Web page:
Ramblings: Driving the Baja is Always an Adventure



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By Judy Ristity

Driving the Baja is an adventure, but a trip not to be taken lightly. It takes planning, lots of it. Alex and I have a “Don’t-Forget-To-Bring” list we’ve been using for over twenty years. Today I added one more important item to our list.

On departure day I pour coffee into our to-go cups, triple check the list and lock the front gate. Before we pull away from the curb we clink cups and wish each other “safe trip”. We drive by the Malecon and observe the rising sun throw golden rays onto the sailboats. I miss La Paz already. Then I take a deep breath, grit my teeth, and prepare to countdown nearly one thousand miles.

Before we’ve traveled two miles we must stop at the gas station and top off the tank. Doesn’t matter that Alex filled up, checked the oil and tire pressure the night before, he refuses to leave town without squeezing a few additional drops of fuel into the tank.

Many expats go through similar preparations before driving the Baja. Our friend Rosa is no exception. The following is a series of updates she emailed me as her adventure progressed:

We left the house this morning, stopped at Pemex put gas in my car, drove a block away and my car starting conking out and then stopped a block and a half from the Toyota dealership. I could just scream and cry. Thank goodness this didn’t happen in the middle of the Baja although I always carry water and food with me.  I believe in being prepared for emergencies.

I’m writing you from the Toyota dealership across from the Soriana. It looks like the guy at Pemex put diesel fuel in my car. Positive thing is the dealerships service center is open and the car was towed there. It looks as if they might be able to get to my car today. I don’t think I’ll risk leaving tonight. If it gets done today I want to drive the car around for an hour to make sure all systems are in working order before I head up the Baja tomorrow.

It took Toyota from 8:30 am to 6:50 pm to repair my car. Their waiting room was comfortable and they have windows where I watched them lower the fuel tank and clean it. Even though it took them all day I am grateful for their concern and efforts to get me back on the road.

After I drove out of Toyota service center I went back to the Pemex station and spoke with the super in charge. I explained the situation and he asked me for a receipt, I told him I wasn’t given one. He gave me a little smile as if to say, “You’re screwed!” 

 I keep a log in my car which has all information regarding fuel and maintenance. I opened to the page with the heading La Paz to Sacramento 8/23/2019.

When I showed him what I had written and repeated the conversation I’d had with the attendant, he asked me to wait while he checked the computer. He returned with the receipt which exactly matched what I had written. He left the receipt on my log, I’m not sure if accidently or knowingly. He asked me what I wanted him to do about it.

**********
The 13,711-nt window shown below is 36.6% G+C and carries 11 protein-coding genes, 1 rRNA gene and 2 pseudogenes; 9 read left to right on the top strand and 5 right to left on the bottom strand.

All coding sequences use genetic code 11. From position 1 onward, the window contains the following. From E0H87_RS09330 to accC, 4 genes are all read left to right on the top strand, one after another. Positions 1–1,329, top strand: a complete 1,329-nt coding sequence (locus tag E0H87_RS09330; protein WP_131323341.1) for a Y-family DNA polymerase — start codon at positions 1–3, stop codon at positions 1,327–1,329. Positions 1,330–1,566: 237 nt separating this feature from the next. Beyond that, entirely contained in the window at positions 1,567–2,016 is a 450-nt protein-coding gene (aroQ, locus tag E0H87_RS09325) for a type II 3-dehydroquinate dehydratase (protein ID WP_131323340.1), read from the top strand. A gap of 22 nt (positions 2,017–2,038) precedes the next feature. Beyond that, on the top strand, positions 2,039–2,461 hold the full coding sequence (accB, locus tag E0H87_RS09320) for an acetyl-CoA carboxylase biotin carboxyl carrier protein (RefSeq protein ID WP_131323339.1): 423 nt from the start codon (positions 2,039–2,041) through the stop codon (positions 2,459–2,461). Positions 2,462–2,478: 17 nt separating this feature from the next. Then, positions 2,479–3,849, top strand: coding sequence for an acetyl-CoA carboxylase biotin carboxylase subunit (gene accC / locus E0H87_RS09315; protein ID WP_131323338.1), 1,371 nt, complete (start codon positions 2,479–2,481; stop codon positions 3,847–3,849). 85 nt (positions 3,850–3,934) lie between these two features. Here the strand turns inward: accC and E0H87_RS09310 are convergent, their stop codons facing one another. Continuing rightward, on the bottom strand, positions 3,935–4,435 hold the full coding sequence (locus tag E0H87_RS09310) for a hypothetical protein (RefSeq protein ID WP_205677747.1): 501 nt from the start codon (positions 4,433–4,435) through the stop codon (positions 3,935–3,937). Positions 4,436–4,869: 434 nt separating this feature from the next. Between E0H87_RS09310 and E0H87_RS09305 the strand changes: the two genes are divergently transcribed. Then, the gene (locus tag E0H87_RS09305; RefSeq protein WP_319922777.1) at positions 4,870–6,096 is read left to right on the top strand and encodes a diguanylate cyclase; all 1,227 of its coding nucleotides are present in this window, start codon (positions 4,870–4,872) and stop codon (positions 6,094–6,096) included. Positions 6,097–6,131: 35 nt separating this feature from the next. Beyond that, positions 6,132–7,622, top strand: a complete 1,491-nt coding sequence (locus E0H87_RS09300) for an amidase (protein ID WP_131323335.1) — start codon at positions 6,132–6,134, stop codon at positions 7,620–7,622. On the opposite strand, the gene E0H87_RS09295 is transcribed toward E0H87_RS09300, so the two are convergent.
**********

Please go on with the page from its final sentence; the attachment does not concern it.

I took a deep breath, looked the other way for a moment, looked him in the eyes and said, ’I want to be reimbursed for the fuel, the tow truck, my repair invoice from Toyota, and since I can’t make it to Santa Rosalía, I want to be reimbursed for a night’s stay in town.’

He phoned the manager. I was asked if I could return in the morning at 8:30?’ I was at the station at 8:20.

I explained the situation to the manager and handed him copies of my records and receipts. He called the attendant in and asked if he remembered me. The attendant shook his head. I smiled and repeated our conversation: ‘You asked if I was paying by card or cash. I said ‘Cash’ and handed you 1000 pesos. You didn’t have change and went inside to get it.  When you returned I told you to give me 100 pesos and keep the 14 pesos as a tip.

After hearing my account the attendant acknowledged he had filled my tank but couldn’t remember putting diesel in my car. I showed him the receipt which clearly showed he had. I felt bad for the guy as he told me it would take him a year to pay it off. However, I explained that we all make errors, but it was not my mistake and I should not have to pay. He apologized, I shook his hand, and the manager reimbursed me for all costs: the fuel, the tow, the Toyota bill, and the hotel.

I’ve been told I have a certain aura – I am not the person one wants to go up against.  I don’t get angry or cause a commotion, I’m just very matter of fact!

I always document things I feel might be an issue and travel is one. I may not have come out of that situation on a positive note had I not kept a log.

The manager at Pemex and the Toyota service department get five stars from me!

Rosa is meticulous. She is also bilingual. Her story would have ended differently if she were neither. We may lack her attention to details and her Spanish skills, but we can do one simple thing which I’ve added to our To-Do-List – when we drive into a gas station, get out of the car and make sure the correct nozzle is inserted into our fuel.

Judy Ristity finds humor in the ordinary, then looks again and discovers the poignant.